The never-ending debate over the Ten Commandments monument at the State Capitol is a self-inflicted comic wound. Of course Satanists and Hindus want their own spot on the lawn. Our born-again legislators opened this can of worms by violating one of the Ten Commandments: You shall not bear false witness against your neighbor.
The man behind the push to place the privately funded monument at the Capitol seems more concerned with Texas than with the separation of church and state. And to put it mildly, he is bearing false witness when he claims that the world’s most famous Decalogue is not a religious monument but a “historical” one. If that’s true, then it ought to be in the Oklahoma Historical Museum, along with all the other religious traditions (and nonreligious ones) that shaped our state.
Placing one version of the Ten Commandments (there are slightly different versions for Protestants, Catholics and Jews) on government property has long been a symbol of victory in the cultural wars. For those who believe that we founded as a Christian nation and that the separation of church and state is a liberal plot, the Ten Commandments (not the ten suggestions) is the Holy Grail. Take that, secular humanists.
What’s more, we are told that these divine edicts should be posted on government property because they form the basis for Western law. Well, not really. The first four are designed to guide the believer toward a proper relationship with God. The remaining six deal with our relationship with others. Those are negative in form: “You shall not” … kill, commit adultery, steal, lie or covet your neighbor’s stuff (including his wife, who is regrettably listed as part of his stuff). Only two of the 10 commandments are written into our legal code: the prohibitions against stealing and murder.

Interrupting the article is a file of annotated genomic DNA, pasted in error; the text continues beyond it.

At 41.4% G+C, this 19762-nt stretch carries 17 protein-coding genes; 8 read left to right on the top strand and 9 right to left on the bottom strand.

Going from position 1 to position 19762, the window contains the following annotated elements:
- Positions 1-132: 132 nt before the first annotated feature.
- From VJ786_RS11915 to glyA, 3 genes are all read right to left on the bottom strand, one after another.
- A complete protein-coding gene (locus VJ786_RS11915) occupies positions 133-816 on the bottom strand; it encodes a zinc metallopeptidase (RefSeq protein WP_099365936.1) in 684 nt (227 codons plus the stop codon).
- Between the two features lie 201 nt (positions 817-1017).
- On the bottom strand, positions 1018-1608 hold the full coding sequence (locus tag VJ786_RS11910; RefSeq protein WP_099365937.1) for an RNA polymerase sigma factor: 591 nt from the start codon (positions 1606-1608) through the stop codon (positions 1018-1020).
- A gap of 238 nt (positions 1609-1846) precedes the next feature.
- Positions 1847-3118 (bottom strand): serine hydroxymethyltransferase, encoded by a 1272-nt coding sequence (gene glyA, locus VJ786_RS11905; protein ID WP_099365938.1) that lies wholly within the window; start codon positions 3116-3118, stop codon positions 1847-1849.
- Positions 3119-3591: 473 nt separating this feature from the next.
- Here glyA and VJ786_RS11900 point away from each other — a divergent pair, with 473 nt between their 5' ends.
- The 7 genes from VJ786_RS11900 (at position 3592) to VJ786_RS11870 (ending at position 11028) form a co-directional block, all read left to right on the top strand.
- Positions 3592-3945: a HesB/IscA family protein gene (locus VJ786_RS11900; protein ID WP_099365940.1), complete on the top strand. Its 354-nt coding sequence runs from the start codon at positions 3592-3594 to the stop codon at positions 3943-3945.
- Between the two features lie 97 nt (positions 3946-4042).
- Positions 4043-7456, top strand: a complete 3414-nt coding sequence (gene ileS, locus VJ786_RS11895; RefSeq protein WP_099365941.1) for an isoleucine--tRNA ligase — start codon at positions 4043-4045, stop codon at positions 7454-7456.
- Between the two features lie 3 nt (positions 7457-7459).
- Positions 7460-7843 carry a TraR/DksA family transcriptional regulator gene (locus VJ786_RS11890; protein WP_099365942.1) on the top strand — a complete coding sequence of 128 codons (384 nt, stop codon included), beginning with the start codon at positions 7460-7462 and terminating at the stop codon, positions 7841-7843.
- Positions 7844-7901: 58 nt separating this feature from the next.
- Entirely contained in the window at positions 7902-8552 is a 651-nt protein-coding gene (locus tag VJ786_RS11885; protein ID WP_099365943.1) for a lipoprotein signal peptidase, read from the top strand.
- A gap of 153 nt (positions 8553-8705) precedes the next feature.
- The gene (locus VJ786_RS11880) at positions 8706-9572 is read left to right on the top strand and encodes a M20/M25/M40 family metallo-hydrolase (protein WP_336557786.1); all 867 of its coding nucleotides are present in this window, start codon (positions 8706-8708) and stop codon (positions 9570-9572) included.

When true believers gather to pray and shed tears over a granite shrine to a particular religious tradition, they violate the first commandment against idolatry. Christians could insist on something from the New Testament, like the Sermon on the Mount with its insistence on praying for enemies, turning the other cheek and waging peace.
Perhaps most fascinating of all, however, is the roll that Texas plays in all this.
Oklahoma Rep. Mike Ritze funded the “historical” monument with family money and broke his silence on the controversy by saying that it is an “exact replica of the Texas monument.” Thank God. “It would be bizarre if Texas can have the monument and Oklahoma cannot.”
We may not always beat them in the Red River showdown, but we sure as hell don’t have to lose to them when it comes to violating the Constitution.
All of this would be humorous, of course, if religion really needed protecting in Oklahoma. How many other cities do you know that have giant crosses illuminated in their downtown skyscrapers or bow in prayer before every NBA home game? The real threat to Christianity is not from atheists but from fellow Christians who insist on a theocracy despite history’s grim lessons. The separation of church and state was one of America’s finest gifts.
Can the same be said of Texas?
Rev. Robin Meyers, PhD, is senior minister of Mayflower United Church of Christ in OKC and Distinguished Professor of Social Justice at Oklahoma City University.
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